Brazilian Jiu-Jitsu

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Brazilian Jiu-Jitsu (BJJ) is a martial art and combat sport that focuses on grappling and ground fighting with the goal of gaining a dominant position and using joint-locks and chokeholds to force an opponent to submit or give up.

BJJ encourages free sparring against a live, resisting opponent (also know as “rolling”). Practitioners therefore have the opportunity to test and develop their skills under realistic conditions, while minimizing the risk of injury.

erous other arts with or without ground fighting emphasis. The premise is that most of the advantage of a larger, stronger opponent comes from superior reach and more powerful strikes, both of which are somewhat negated when grappling on the ground.

BJJ permits a wide variety of techniques to take the fight to the ground after taking hold of your opponent. Once the opponent is on the ground, a number of maneuvers (and counter-maneuvers) are available to manipulate the opponent into a suitable position for the application of a submission technique. Achieving a dominant position on the ground is one of the hallmarks of BJJ, and includes effectively manipulating one’s body to defend from bottom position then moving into a dominate position from top. This system of maneuvering and manipulation can be likened to a form of kinetic chess when utilized by two experienced practitioners. The submission hold is the equivalent of checkmate.

The majority of submission holds can be grouped into two broad categories: joint locks and chokeholds. Joint locks typically involve isolating an opponent’s limb and creating a lever with the body position which will force the joint to move past its normal range of motion, generally referred to as hyperextension. Pressure is increased in a controlled manner and released if the opponent cannot escape the hold and signals defeat by submitting. Opponents can indicate submission verbally or they can tap out (i.e. tap the opponent, the mat, or even themselves, several times, with a free hand). A choke hold, disrupting the blood supply to the brain, can cause unconsciousness if the opponent does not submit soon enough. A less common type of submission hold is a compression, where the muscle of an opponent is compressed against a hard, large bone (commonly, the shin or wrist), which causes significant discomfort to the opponent. This type of lock often also hyper-extends the joint in the opposite direction. Chokes are a common form of submission. Chokes typically involve constriction of the carotid artery. This type of choke cuts the flow of blood to the opponent’s brain, which causes a rapid loss of consciousness without damaging any internal structures. Being “choked-out” in this way is relatively safe so long as the choke is released soon enough after unconsciousness. However, it should not be practiced unsupervised.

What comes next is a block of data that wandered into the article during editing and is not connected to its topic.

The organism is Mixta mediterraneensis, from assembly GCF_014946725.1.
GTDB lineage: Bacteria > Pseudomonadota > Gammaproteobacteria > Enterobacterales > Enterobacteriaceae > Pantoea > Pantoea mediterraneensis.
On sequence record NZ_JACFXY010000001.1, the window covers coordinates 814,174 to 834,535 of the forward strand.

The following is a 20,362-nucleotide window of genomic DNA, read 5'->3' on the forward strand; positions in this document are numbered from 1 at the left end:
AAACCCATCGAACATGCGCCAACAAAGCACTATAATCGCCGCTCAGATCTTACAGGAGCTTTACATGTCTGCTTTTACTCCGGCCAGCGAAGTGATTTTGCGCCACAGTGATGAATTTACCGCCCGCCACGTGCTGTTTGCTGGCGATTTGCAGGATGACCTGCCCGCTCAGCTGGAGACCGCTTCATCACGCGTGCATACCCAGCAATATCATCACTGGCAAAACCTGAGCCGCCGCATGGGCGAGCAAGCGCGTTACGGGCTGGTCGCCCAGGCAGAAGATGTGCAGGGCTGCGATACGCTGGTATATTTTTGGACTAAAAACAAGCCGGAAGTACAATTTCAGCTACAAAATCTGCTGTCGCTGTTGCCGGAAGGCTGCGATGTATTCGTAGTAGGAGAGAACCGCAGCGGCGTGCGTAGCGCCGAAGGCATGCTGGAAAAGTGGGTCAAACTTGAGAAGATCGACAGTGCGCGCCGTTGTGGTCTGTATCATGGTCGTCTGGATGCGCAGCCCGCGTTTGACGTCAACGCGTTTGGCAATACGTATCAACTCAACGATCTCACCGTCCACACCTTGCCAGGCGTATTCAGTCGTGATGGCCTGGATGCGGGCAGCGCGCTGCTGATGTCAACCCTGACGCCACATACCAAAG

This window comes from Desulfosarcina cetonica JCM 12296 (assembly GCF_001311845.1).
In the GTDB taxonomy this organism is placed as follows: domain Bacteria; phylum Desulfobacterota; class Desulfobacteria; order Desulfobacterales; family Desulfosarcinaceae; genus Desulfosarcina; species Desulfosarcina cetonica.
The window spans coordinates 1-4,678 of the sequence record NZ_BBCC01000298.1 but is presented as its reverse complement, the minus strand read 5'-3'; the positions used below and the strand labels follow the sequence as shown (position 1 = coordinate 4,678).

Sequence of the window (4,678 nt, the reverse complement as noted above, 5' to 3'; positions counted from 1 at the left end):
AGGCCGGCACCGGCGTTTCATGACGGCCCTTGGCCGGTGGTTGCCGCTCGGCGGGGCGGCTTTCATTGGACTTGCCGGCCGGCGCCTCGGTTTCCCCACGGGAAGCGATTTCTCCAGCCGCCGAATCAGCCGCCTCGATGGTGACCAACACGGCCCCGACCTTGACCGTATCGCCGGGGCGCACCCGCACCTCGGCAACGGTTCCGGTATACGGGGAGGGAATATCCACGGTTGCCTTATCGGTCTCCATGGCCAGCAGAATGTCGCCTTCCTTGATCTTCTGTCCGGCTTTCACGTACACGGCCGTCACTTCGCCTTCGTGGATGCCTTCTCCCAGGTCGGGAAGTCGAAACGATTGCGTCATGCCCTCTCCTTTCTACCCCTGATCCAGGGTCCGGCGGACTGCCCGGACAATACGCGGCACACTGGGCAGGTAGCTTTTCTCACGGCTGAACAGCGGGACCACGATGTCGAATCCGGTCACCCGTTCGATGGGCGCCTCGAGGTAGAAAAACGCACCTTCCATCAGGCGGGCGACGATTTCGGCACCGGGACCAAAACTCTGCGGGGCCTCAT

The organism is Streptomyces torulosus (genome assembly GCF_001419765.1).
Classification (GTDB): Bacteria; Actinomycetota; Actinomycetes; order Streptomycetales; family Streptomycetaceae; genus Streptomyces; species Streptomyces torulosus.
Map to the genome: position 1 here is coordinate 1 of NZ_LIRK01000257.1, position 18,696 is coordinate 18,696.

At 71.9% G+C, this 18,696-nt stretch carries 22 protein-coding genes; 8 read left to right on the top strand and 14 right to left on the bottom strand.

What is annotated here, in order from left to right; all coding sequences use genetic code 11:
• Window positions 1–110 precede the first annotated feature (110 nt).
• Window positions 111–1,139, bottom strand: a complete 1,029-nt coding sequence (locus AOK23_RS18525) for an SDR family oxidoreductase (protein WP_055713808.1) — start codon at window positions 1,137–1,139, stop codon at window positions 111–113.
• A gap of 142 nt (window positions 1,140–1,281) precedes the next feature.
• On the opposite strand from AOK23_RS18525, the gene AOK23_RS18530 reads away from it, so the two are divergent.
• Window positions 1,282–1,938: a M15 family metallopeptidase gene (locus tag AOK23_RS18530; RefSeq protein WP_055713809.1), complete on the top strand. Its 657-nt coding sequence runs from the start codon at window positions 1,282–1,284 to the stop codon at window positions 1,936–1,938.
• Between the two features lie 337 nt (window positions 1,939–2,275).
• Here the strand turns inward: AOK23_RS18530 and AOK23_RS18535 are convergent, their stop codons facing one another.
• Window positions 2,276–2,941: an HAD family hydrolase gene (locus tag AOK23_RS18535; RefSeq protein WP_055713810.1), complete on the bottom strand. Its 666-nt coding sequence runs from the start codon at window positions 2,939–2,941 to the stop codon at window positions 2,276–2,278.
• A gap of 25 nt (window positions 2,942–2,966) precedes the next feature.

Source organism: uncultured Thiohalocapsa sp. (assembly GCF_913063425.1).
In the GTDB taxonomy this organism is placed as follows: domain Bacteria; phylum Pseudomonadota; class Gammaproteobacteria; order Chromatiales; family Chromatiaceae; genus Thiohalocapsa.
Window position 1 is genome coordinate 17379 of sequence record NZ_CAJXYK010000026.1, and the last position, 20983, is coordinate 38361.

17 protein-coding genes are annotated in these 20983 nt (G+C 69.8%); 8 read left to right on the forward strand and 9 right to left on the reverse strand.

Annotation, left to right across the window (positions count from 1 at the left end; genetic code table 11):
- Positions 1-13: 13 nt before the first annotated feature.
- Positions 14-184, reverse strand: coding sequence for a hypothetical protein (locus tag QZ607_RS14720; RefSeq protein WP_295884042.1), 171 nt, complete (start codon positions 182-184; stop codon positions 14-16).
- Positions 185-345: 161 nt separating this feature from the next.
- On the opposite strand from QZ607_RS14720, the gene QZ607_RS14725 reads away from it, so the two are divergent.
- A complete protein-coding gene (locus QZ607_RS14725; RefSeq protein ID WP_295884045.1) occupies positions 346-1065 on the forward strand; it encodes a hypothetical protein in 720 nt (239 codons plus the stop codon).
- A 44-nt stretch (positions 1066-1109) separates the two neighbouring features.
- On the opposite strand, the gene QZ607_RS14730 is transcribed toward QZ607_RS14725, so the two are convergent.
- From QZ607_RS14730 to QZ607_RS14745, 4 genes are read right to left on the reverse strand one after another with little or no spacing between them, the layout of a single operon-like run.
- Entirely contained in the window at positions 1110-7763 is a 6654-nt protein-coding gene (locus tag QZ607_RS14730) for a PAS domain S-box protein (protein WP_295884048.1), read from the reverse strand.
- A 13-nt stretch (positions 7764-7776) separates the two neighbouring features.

Training methods include technique drills in which techniques are practiced against a non-resisting partner; isolation sparring where only a certain technique or sets of techniques are used against full resistance; and full sparring in which each opponent tries to submit their opponent using any permitted technique. Physical and cardiovascular conditioning is also an important part of training, as BJJ is a physically demanding sport.